Chile walking tour, lake and volcano district
Description of Chile walking tour, lake and volcano district
This trip can be tailor made throughout the year to suit your requirements
As the pioneers of responsible tourism, we've screened this (and every) holiday so that you can travel knowing it will help support the places and people that you visit, and the planet. Read how below.
PlanetWe recycle all glass, cans and plastic waste. Luckily there are many recycling stations where we operate our tours. Moreover, when we do grocery shopping, we always bring our own non-plastic reusable bags. We try to buy in bulk as much as possible (to avoid unnecessary packaging), and use reusable plates and silverware during all our delicious picnic lunches.
Our tap water is not only safe, it tastes great, so we do not buy bottled water. We use big water containers to carry the water and encourage all our clients to refill their bottles with tap water from the Lake and Volcano District.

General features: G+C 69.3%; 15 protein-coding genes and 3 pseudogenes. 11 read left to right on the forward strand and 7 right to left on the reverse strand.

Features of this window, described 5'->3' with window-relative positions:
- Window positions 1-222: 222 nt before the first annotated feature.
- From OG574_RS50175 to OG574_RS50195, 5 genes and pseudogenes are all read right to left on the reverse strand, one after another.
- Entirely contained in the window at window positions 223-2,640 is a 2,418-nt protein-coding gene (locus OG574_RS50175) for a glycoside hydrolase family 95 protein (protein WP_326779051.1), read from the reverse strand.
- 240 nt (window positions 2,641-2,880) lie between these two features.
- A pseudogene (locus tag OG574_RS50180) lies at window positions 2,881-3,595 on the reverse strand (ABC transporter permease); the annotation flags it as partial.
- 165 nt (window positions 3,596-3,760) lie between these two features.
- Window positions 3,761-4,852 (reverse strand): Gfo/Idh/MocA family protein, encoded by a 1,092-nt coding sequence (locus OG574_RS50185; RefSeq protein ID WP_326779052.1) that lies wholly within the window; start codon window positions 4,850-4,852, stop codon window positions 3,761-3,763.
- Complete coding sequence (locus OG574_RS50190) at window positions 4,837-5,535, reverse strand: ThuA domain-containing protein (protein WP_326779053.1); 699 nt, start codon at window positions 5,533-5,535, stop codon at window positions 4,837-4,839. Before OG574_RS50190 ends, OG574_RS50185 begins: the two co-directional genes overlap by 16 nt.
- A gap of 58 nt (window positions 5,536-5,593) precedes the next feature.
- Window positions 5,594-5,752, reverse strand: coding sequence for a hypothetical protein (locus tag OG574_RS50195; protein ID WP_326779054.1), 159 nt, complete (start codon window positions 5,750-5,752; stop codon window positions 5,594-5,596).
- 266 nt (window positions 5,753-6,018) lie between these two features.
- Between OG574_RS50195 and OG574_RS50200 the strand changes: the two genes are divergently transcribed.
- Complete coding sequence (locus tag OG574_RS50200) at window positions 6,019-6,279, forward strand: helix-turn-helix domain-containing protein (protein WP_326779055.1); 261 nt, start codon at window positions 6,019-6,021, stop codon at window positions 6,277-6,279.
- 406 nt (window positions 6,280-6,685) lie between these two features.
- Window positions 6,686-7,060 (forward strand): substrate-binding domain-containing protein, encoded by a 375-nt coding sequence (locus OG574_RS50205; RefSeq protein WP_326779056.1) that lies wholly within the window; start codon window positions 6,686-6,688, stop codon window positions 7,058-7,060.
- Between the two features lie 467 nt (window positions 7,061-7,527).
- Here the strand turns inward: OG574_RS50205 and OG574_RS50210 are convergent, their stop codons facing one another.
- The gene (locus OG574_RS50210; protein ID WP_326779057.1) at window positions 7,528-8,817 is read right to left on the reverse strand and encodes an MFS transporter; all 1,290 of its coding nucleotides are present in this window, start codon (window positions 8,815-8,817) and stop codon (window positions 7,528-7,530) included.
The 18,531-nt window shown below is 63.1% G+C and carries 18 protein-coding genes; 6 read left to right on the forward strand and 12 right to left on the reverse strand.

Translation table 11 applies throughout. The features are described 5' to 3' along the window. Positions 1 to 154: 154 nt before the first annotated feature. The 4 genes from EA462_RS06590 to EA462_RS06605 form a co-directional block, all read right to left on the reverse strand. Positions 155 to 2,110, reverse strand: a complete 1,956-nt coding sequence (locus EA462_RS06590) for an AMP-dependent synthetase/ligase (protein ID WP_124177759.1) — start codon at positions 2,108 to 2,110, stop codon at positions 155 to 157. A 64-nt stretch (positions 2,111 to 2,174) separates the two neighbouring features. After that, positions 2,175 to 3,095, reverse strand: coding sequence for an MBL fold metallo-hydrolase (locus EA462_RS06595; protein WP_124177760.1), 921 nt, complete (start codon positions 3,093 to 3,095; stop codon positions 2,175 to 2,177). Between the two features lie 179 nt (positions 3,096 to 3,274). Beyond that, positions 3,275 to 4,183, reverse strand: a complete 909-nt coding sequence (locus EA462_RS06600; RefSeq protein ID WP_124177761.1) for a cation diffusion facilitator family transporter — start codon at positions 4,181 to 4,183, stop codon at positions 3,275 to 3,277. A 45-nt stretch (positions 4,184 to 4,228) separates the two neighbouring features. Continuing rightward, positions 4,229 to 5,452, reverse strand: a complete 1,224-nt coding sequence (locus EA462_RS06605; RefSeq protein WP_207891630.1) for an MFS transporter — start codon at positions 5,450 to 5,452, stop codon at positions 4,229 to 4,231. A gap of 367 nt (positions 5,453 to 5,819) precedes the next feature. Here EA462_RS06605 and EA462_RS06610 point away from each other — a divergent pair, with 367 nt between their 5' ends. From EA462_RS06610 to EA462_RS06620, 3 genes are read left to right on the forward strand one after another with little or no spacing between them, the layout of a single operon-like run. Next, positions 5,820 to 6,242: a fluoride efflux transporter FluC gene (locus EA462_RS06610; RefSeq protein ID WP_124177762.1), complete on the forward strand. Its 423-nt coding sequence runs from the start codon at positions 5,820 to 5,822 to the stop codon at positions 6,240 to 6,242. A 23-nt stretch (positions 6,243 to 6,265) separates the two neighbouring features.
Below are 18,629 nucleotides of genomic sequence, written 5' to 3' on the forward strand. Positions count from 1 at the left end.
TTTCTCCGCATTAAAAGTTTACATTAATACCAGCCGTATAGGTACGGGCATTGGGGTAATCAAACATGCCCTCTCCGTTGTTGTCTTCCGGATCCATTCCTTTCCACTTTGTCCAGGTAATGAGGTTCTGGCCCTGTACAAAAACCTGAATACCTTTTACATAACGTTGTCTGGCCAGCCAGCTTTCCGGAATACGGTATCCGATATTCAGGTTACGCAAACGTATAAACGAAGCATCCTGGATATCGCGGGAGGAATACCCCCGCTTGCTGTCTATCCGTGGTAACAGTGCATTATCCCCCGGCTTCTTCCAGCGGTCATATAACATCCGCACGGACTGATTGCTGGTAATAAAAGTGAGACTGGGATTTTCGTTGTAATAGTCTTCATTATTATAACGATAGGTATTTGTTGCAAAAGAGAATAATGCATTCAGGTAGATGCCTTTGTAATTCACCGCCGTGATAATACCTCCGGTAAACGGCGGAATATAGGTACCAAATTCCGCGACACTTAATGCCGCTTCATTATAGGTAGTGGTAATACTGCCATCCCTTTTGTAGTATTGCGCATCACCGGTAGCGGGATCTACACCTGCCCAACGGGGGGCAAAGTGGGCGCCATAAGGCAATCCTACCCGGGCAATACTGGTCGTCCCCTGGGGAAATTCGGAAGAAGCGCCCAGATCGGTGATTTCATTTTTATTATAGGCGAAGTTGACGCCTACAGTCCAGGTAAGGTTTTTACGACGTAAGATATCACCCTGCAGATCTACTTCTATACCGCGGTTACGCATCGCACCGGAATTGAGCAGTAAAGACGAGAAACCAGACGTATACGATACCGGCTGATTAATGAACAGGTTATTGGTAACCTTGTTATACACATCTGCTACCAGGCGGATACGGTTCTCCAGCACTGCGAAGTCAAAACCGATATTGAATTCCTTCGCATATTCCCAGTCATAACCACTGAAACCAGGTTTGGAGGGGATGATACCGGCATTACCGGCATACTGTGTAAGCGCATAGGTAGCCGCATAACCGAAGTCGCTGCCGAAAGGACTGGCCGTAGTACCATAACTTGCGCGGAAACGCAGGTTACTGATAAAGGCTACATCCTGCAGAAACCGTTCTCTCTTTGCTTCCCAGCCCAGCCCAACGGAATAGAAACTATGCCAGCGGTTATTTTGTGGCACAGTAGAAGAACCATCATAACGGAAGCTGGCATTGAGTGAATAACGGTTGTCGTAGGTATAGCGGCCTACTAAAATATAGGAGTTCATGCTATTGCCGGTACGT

We are fully committed to the people of Chile and the World in order to conserve the ecosystems that are present within the Chilean territory. This commitment goes much further than just respecting these ecosystems during our tourist operations. Our company leads and supports projects that are directly related to the industry’s sustainable development, as well as those associated with wilderness conservation by private and local communities’ Land Trusts throughout Chile.
PeopleOne hundred percent of our guides and drivers are local, and live with their families in the area they work and guide in. They all have a legal contract with us and we pay them wages well above average in the local tourism industry.
We work side by side with the indigenous communities of the Desert of Atacama. This is reflected in our visits to Likan Antay communities, where we pay fair prices (usually more than what they charge) and do not ask for “cultural” demonstrations. We let them decide when and what aspects of their culture they want to share with our clients. We encourage them to be genuine and include everyone in their families. We love having lunch or dinner cooked and presented by the indigenous women and usually share a “yerba mate” with the elders of the community. They have amazing stories to tell.
We take our guests to local markets, only when we know who the artists are and that their handcrafts are made in a sustainable way. Getting to know the people behind the product usually makes the tourist buy more and pay more.
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